Your child's neuroblastoma treatment will depend on whether their disease is low-risk, intermediate-risk or high-risk. Your child's doctor can explain your child's risk level.
Treatments by Risk Level
Here are the most common treatments based on risk level. All of them are offered through Seattle Children's Neuroblastoma Program.
Most children with low-risk neuroblastoma have surgery to remove their primary tumor. Some have chemotherapy or radiation, too.
Some children with a certain form of low-risk disease have tumors that go away on their own. For children with this form, doctors may suggest "watchful waiting." This refers to the practice of closely tracking the child's cancer, without treatment, to see whether it changes.
Children at this risk level most often have surgery and chemotherapy. Some have radiation, too.
Treatment for high-risk neuroblastoma most often involves some mix of surgery, chemotherapy, radiation, hematopoietic stem cell transplant, a vitamin-like drug that slows formation of new cancer cells and a therapy that triggers the immune system to kill the neuroblastoma cells.
Neuroblastoma Treatment Options
Children with neuroblastoma usually have surgery. The first surgery your child has may be a biopsy. This means doctors remove a small sample of tumor cells to check for cancer. Doctors will remove as much of the tumor as is safely possible. This depends on where the cancer is and how high risk it is. Sometimes, the tumor is removed during the same surgery as the biopsy.
In other children, the tumor has spread to other places in the body or is too large to remove safely during the biopsy. In these cases, after the biopsy and diagnosis, the child receives chemotherapy to help control the tumor. Later, the child has surgery to remove as much of the tumor as possible. Studies have shown excellent results in low-risk and intermediate-risk neuroblastoma even if the whole tumor is not removed.
Doctors sometimes use chemotherapy or radiation before or after surgery. When used before surgery, these treatments may help shrink a tumor so that it’s easier to remove.
Even when doctors can remove the whole tumor, they may suspect or know that cancer cells are still in the child’s body. They often use chemotherapy, radiation or both to kill any cancer cells that are left.
Chemotherapy means giving medicines that go throughout your child’s body to kill cancer cells.
Your child’s doctors may suggest chemotherapy as the main treatment. Or they may suggest using it before, during or after other treatments. These medicines spread around the body through the bloodstream. They can help kill cancer cells that are in the blood and bone marrow. The drugs also help kill cancer cells that may have spread to other parts of the body.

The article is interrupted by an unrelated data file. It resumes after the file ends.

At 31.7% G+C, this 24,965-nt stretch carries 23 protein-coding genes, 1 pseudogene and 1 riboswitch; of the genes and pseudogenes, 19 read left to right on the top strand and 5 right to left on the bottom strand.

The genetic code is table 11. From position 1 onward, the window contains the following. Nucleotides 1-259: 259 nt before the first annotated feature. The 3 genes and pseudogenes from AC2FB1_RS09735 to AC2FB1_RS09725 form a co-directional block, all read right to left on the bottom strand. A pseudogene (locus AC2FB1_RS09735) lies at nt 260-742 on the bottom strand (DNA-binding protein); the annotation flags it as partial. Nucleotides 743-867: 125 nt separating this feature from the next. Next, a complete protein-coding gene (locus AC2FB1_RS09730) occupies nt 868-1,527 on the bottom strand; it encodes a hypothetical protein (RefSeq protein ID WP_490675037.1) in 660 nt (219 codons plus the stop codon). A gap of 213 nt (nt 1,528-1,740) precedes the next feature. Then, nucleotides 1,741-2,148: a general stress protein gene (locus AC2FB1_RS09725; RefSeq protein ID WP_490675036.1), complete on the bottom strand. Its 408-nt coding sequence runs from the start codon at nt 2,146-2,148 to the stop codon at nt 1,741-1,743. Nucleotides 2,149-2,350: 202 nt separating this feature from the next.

The exact mix of medicines and how long they are given depend on the type of neuroblastoma your child has. Researchers are studying new mixes of medicines to find which work best against each type of the disease.
Our neuroblastoma patients receive chemotherapy at our hospital’s main campus in Seattle. Most often, children get treated while they stay in the hospital (as inpatients). But sometimes they are treated in a clinic (as outpatients). It depends on the type of medicines they need.
Your child’s doctors may suggest using radiation therapy too.
For low-risk or intermediate-risk disease, doctors may use radiation when a child has tumors that cause severe problems and treatment with medicine isn’t helping fast enough. Problems include tumors that block breathing, blood flow or organ function.
All children with high-risk neuroblastoma receive radiation to the first tumor. Sometimes they also get radiation to places where the tumor has spread.
Most children with neuroblastoma get external radiation. This means a machine sends a dose of radiation through the outer structures, such as the skin and the skull, into deeper parts of the body. This kills cancer cells and shrinks tumors. Usually patients receive strong X-rays, which are made of light particles called photons. In certain cases patients receive proton radiation. It is a more precise type of radiation that uses beams of protons instead of photons.
Radiation can cause unpleasant side effects. Patients may have nausea, sore throat or mild skin burning. Sometimes radiation causes long-term problems, such as infertility or second cancers. Radiation also can affect the way a child develops.
Researchers are looking for ways to give it in smaller doses or to smaller areas. They also study treatments that might replace radiation.